Walking through Reading Railway Station and seeing the advert ‘Why don’t bald men use combs?’ triggered me to question, “Why don’t trustees use their service organisations internal controls reports?”
Knowing that Internal Controls Reporting is lagging other continents we found an interesting paper, SAS 70 Reports: Are they useful and Can They Be Improved? by AGA – Thought Leaders in Government Financial Management. This research paper addresses the usefulness to governments of the American Institute of Certified Public Accountants (AICPA) Statement on Auditing Standards (SAS) No.70, Service Organizations, and whether improvements to the implementation of the standard could increase its usefulness.
It was comforting to find that while there are issues in the UK pensions market, we are not alone. However, some traditions or methods of doing things are not conducive to lifestyle, productivity or good governance.
While international standards have moved on since the publication of the document above, many of its recommendations are applicable to pension scheme service organisations and trustees in the UK. Here are the recommendations we advise following:
- Understand the difference between the various audit guidelines and how they can help you obtain an understanding of an entity’s system of internal control;
- Obtain training, if necessary, in the use of reading of AAF 01/06 reports, and understand where AAF 01/06 reports can help you;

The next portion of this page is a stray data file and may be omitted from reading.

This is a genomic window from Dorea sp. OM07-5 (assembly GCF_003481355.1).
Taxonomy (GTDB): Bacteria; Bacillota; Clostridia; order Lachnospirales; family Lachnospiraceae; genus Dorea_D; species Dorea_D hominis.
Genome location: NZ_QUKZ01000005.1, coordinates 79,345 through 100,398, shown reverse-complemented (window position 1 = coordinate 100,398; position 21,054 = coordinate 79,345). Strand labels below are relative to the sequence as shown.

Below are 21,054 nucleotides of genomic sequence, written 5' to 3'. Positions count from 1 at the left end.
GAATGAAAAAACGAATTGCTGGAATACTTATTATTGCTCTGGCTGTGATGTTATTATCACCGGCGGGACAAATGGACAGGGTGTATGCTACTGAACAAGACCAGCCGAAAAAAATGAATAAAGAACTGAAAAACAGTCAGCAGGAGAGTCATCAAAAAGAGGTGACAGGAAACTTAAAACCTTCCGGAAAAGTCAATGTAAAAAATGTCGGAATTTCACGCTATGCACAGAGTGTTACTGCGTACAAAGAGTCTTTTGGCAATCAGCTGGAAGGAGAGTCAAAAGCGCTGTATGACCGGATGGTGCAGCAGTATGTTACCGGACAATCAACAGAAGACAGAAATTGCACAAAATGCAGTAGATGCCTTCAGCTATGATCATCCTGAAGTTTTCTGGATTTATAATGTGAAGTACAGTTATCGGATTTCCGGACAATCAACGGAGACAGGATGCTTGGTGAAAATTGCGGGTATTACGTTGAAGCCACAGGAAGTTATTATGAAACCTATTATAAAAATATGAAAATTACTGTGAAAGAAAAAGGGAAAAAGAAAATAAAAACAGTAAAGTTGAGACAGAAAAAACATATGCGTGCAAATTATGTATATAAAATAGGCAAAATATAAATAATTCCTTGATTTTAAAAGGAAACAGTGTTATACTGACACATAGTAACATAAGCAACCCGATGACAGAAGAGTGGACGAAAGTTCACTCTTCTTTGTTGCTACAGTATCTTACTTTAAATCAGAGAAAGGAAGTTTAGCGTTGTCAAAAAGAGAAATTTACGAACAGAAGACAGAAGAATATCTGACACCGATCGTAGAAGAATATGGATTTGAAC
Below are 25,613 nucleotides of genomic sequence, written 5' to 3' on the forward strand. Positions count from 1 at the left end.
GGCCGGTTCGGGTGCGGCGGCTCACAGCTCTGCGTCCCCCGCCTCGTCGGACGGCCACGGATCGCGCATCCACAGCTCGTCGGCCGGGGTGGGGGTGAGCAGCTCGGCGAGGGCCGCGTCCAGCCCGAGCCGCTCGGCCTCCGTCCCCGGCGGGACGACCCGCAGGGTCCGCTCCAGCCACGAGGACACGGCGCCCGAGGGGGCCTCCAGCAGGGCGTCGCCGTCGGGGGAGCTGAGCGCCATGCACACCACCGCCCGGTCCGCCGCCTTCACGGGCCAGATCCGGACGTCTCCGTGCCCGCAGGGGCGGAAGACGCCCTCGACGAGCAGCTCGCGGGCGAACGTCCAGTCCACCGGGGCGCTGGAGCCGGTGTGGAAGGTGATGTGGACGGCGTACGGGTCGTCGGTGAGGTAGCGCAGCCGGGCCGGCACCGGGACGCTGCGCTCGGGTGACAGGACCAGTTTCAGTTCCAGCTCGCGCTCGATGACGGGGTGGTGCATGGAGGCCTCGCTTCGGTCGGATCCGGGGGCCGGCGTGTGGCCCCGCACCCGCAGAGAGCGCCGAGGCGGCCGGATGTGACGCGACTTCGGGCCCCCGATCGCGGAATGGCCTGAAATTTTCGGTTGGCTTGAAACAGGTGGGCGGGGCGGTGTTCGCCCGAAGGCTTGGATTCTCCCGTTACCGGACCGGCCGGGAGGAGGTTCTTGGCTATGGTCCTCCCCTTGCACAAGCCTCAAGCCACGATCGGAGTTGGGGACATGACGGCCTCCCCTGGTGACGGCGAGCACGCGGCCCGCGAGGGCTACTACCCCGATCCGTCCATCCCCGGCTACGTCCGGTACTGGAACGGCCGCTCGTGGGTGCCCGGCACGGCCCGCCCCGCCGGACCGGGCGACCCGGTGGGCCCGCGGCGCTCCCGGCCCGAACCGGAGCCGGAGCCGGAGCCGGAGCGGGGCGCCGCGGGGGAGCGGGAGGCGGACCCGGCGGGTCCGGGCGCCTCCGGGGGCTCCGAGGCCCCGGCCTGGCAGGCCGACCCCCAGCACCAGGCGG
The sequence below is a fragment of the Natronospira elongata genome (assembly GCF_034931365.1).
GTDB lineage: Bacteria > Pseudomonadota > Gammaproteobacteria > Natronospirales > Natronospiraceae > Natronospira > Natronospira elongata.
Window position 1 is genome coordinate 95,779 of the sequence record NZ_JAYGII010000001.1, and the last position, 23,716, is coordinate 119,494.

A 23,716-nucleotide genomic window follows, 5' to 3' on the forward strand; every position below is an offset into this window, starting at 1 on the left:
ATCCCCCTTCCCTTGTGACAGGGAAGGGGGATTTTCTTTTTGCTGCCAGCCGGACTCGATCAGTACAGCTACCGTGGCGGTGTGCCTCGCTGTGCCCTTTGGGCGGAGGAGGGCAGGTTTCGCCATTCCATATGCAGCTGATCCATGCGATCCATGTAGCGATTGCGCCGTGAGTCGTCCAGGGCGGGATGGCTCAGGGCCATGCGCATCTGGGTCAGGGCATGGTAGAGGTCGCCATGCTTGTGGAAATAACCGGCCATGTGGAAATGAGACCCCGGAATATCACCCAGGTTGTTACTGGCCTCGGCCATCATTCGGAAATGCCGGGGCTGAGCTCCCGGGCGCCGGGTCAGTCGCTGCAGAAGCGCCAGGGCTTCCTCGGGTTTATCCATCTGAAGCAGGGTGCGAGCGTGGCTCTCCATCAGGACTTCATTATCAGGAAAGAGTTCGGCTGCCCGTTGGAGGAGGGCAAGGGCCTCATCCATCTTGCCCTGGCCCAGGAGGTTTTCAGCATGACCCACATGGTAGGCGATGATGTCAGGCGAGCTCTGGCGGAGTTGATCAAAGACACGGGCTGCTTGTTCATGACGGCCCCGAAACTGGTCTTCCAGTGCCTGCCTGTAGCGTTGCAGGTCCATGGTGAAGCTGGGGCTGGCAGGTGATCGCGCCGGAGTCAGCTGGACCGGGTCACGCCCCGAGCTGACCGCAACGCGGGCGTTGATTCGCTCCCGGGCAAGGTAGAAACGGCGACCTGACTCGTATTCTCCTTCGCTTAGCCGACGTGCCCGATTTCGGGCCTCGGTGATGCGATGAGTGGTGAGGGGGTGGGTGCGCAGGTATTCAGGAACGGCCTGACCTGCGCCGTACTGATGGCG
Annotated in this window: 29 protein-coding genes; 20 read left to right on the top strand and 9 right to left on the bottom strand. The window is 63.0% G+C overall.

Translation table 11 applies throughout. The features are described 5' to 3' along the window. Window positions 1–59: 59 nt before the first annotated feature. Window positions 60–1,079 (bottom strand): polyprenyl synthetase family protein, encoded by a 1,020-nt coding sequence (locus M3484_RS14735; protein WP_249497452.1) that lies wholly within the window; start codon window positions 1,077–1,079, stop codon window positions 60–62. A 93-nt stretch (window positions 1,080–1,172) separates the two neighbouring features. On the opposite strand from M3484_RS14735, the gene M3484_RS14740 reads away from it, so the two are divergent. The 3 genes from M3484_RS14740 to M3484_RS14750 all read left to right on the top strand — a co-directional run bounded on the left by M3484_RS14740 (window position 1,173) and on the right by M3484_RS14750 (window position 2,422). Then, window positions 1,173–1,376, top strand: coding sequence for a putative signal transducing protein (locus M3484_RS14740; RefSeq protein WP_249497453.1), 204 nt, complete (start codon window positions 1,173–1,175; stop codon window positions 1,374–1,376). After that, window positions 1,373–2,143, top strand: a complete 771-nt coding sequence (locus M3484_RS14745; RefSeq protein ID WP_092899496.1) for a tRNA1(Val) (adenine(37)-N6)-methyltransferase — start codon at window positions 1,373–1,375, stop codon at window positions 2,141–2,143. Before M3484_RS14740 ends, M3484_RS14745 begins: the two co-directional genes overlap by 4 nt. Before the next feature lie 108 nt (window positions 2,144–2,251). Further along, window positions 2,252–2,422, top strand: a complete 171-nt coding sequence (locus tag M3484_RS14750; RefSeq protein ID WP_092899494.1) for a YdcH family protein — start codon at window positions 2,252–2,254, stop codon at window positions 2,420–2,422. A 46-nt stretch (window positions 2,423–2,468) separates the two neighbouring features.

- Service organisations (Investment managers, administrators, payrolls and Independent Trustees, when applicable) should provide outreach programmes to educate their clients and other interested parties as to the content of the AAF 01/06 report and the reasons for the particular report’s scope.
If you would like to discuss the above further please contact Gareth Burton or Terri Jarvis on 020 7917 2987.
This month we would like to thank Tony Woodward of Strategic Alliance Partners for the following article.
“Rule No.1: Don’t lose money. Rule No.2: Never forget rule No.1”
For decades a flawed approach has been prevalent in the City, and is still widely used by many Pension Funds and Investment firms. I am referring to the allocation to equities when investors decide to apply risk to generate higher returns. But, consider the following:
- The NASDAQ – Composite: the world’s second largest exchange - all-time high 12 years ago - 5,048.62, on 29/02/2012 close was 2966.89, a fall of 41%. This requires a 70% rise to get back to breakeven.
- The Japanese Nikkei – 225: the world’s 3rd largest exchange- all-time high 22 years ago - 38,915.87, on 29/02/2012 close was 9723.24, a fall of 75%. This requires a four-fold rise to get back to breakeven.
- The FTSE 100 and the S&P 500 are down 15% (12 years) and 12% (nearly 5 years).
The key factor in these examples is that mathematically an investor requires a 100% gain to recoup a 50% loss. The converse is the mathematical beauty of compounded returns, building profits upon profits. The table below illustrates the comparison between a spread of absolute return funds over a 6 year period from the beginning of 2006 to the end of 2011, and the FTSE-100 over the same period:
You will see that the FTSE 100 beat the absolute return portfolio in 3 of the last 6 years but suffers a devastating meltdown of 38.4% in 2008 requiring the FTSE to make a 62.3% rise to breakeven.